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General Insights learned from Mom.

Daughter of dementia sufferer.

Photo of Wendy Carmical
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My Mom was diagnosed with early onset dementia 2006-ish. I'm fortunate in that we are very close and didn't have any unfinished business, so caring for her in any way is something I want to do. 

I am not her main caregiver and at this stage, we have been very fortunate to find a really loving place for her to live so we are not trying to care for her at home. We will run out of funds.....but right now we are in a very fortunate position. She is 81, not very verbal, and shaky on her feet, but otherwise super alert.

Here are some things that I've learned:

1) I used to lunch with some ladies in a memory care center. They were all at different stages of the disease but still able to converse. They enjoyed having company, hearing stories. They repeated themselves on 3-5 minute cycles but were still very present and bright.

2) Watching my Mom lose the ability to read broke my heart. She would write in the margins, trying to make notes, but they were illegible. 

However, I can still read to her. Once when she was in very bad shape in the hospital I was with her for 12 hours or so reading from Winnie the Pooh, showing her pictures as she used to do - did I mention she was a children's librarian? At one point she said, something just shifted in my body, and by evening she was eating again. Love matters.

3) They do lose the ability to self-entertain, but they can enjoy movies, music, being read to, being taken places. We had a lot of fun at Target, with Mom in a wheelchair. You may just have to accept that sometimes they are not going to be entertained.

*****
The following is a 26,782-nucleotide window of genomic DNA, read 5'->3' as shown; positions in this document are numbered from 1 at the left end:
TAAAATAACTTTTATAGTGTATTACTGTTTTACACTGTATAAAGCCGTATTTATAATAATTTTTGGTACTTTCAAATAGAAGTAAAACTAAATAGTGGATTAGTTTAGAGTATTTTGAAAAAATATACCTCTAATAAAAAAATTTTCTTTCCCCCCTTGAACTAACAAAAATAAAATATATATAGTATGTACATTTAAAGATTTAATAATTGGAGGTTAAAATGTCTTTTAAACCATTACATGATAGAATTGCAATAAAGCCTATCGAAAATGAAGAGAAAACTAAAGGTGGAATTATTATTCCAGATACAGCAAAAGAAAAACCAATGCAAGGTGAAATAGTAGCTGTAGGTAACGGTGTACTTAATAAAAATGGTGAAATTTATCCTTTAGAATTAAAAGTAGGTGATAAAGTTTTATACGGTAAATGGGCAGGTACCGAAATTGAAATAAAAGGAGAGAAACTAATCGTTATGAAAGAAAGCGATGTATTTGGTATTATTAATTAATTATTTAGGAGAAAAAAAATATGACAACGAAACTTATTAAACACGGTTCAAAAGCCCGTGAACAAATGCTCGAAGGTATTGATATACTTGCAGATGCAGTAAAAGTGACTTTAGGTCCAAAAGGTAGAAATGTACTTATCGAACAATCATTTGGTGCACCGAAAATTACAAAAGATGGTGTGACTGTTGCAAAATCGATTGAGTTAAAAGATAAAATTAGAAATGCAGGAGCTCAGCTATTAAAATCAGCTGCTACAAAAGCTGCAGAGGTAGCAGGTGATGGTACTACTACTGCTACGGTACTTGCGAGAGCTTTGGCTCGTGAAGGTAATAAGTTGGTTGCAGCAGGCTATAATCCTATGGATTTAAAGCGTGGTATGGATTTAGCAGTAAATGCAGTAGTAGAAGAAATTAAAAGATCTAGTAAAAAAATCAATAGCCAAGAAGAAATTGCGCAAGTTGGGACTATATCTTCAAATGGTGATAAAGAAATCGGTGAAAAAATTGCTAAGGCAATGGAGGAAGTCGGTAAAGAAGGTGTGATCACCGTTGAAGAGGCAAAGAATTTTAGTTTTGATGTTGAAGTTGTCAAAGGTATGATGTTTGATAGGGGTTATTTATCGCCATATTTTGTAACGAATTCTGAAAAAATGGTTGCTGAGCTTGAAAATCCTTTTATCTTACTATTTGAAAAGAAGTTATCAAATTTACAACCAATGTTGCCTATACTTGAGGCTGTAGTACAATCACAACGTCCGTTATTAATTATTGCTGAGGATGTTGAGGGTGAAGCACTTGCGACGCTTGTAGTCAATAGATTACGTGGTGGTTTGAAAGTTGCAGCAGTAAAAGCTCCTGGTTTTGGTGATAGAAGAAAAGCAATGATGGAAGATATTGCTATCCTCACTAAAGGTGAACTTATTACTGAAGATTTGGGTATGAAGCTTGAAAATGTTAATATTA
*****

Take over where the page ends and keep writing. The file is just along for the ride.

4) Sometimes I'll stare at my Mom trying to tell if she knows who I am, she does not like that. She is much better with being treated with humor and love, without demands on her mind. 

5) There are a few specific difficulties when caring for them at home, especially if your person is mobile. 

a) they can stay up really, really late

b) they'll leave and can get lost 

c) they get bored and look to you for entertainment, sometimes every few minutes

d) but it is wonderful when you can fold them into family life. My Mom watched a football game with us, I'm sure for the first time in her life.

e) One day my Mom was feeling ornery and complained she had done everything before. I said oh yeah, I'm going to take you somewhere you haven't been. We went through a car wash and she was delighted.

And again, remember, love always matters.

What is a provocation or insight that might inspire others during this challenge?

Helping solve the riddle of best care, stimulation, safety, without the cost of the caretakers soul.

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Photo of John Mullen

Thanks for sharing this detailed explanation.

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